Meet The Women Who Make India’s National Flag
Millions have died for the Indian National Flag. And till today, hundreds of lives are dependent on it. Surprised? Well, for the women in Tulasigeri village of Karnataka, the national flag represents their source of income. While we never fail to salute the Tricolour, we are oblivious to the people behind the scenes — those who make India’s national flag.
At the Karnataka Cotton Village Enterprise (KKGSS), the country’s official flag-making company, local women take charge to make the flags available to civilians on various occasions. Apparently, the men there failed to do the job due to lack of patience. “The men were not as patient as the women and got the measurements wrong,” said Annapurna Koti, a supervisor at KKGSS, NDTV reported.
“They had to unstitch the cloth and re-do the time consuming process,” Koti told AFP. “They left after the fourth day and never returned.”
Of the 400-odd people who work for the state-owned company in Karnataka, most of them are women. The factory is situated nearly 2,000 km from Bangalore.
These women weave the khadi cloth and deliver it to Red Fort and other government installations as per the requirement. The stitching is done at the Khadi Gramodyog Samyukta Sangha in Hubballi
The women employees are the core team of the production process which takes place at two different sites. In Tulasigeri, where the raw products are processed, the workers blend in as part of the intricate process such as spinning the cotton and weaving the thread into cloth on foot-powered looms. At the Bengeri site, they spend two hours giving a final finish to the products.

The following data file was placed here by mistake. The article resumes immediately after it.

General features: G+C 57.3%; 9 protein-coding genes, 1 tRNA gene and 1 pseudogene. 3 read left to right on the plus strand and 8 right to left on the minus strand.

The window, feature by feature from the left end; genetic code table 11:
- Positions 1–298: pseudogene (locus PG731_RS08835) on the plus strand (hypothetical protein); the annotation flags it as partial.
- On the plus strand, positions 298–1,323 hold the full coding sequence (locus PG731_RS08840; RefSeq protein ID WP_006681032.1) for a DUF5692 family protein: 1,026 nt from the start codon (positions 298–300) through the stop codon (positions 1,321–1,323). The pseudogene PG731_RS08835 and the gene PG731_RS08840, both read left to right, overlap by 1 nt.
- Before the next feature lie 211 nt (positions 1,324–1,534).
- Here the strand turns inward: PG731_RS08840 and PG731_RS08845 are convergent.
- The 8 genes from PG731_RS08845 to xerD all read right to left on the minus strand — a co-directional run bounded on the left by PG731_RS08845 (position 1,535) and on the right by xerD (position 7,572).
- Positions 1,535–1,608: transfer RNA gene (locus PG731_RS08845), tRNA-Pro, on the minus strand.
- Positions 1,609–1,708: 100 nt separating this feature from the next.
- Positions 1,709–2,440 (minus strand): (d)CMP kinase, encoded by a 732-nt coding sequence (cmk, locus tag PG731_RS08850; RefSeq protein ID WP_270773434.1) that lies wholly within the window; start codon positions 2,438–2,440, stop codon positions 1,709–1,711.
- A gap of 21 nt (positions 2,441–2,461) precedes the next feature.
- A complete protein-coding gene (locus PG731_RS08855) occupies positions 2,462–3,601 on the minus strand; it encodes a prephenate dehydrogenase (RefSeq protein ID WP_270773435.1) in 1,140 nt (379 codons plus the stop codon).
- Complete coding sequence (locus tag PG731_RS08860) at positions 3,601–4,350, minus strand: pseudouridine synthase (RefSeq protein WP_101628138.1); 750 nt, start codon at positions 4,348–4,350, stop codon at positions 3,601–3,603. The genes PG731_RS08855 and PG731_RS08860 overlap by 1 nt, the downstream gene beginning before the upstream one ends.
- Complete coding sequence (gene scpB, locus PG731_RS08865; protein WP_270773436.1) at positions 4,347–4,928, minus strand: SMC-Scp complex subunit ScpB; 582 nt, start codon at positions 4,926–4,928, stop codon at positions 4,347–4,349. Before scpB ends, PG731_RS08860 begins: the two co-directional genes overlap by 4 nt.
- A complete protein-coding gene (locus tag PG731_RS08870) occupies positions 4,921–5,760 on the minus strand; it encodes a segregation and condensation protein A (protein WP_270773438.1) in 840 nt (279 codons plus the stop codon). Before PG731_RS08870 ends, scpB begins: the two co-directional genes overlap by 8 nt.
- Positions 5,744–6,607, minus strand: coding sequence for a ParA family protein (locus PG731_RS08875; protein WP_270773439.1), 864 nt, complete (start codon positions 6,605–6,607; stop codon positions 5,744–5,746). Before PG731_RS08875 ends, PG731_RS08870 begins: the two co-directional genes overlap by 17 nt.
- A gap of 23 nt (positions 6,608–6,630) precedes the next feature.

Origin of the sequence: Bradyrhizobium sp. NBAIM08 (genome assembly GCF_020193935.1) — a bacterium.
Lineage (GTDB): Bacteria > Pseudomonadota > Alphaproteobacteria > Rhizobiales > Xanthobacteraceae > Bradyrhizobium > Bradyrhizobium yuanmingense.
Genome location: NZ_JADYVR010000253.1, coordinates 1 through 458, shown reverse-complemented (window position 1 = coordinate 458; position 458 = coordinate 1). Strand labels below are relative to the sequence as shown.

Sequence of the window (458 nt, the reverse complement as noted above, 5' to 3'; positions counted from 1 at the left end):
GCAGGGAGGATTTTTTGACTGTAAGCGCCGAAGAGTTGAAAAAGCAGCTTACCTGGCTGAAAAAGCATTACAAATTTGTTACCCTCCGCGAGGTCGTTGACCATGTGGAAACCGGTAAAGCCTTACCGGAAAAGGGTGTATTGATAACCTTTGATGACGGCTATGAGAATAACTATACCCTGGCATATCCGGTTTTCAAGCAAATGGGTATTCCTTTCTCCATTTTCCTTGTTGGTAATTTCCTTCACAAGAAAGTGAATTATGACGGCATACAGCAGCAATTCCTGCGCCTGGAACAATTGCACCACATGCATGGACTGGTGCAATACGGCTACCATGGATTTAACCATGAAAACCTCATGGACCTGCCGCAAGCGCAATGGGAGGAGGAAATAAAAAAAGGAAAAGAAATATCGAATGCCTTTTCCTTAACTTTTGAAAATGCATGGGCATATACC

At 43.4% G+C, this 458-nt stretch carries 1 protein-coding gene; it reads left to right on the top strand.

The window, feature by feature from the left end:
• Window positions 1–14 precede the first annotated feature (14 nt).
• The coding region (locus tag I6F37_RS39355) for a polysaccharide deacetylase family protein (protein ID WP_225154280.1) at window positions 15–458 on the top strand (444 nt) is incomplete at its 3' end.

Every year, there’s an increase in the number of products made. Last year, they produced around 60,000 Tricolours
They produce flags for all official events and government buildings, at Indian embassies across the world, as well as at schools, village halls and on official cars. Their code of ethics is to adhere to the guidelines in the national flag code of India, established by the Bureau of Indian Standards. From the exact shade of colours to the accurate stitching size, they have to do it perfectly.
“The piece is rejected if there is even the slightest error,” Nirmala S Ilakal, who has worked in the printing department for 15 years, told AFP.
These women find it hard to leave their local districts due to household work. So the possibility of finding jobs elsewhere does not arise. So this is a perfect solution to keep up the work-life balance.
But Koti, the supervisor, says “We can’t go outside to different places but the flags we make go all over the world and I feel proud to see everyone saluting them.”
According to a report by The Hindu, the Sangha that was established in 1957 by freedom fighter Venkatesh Magadi and his patriotic friends, developed the flag-manufacturing unit in 2005, which started supplying the flags from 2006.
Salute to all you women!
Feature Image Credit: NDTV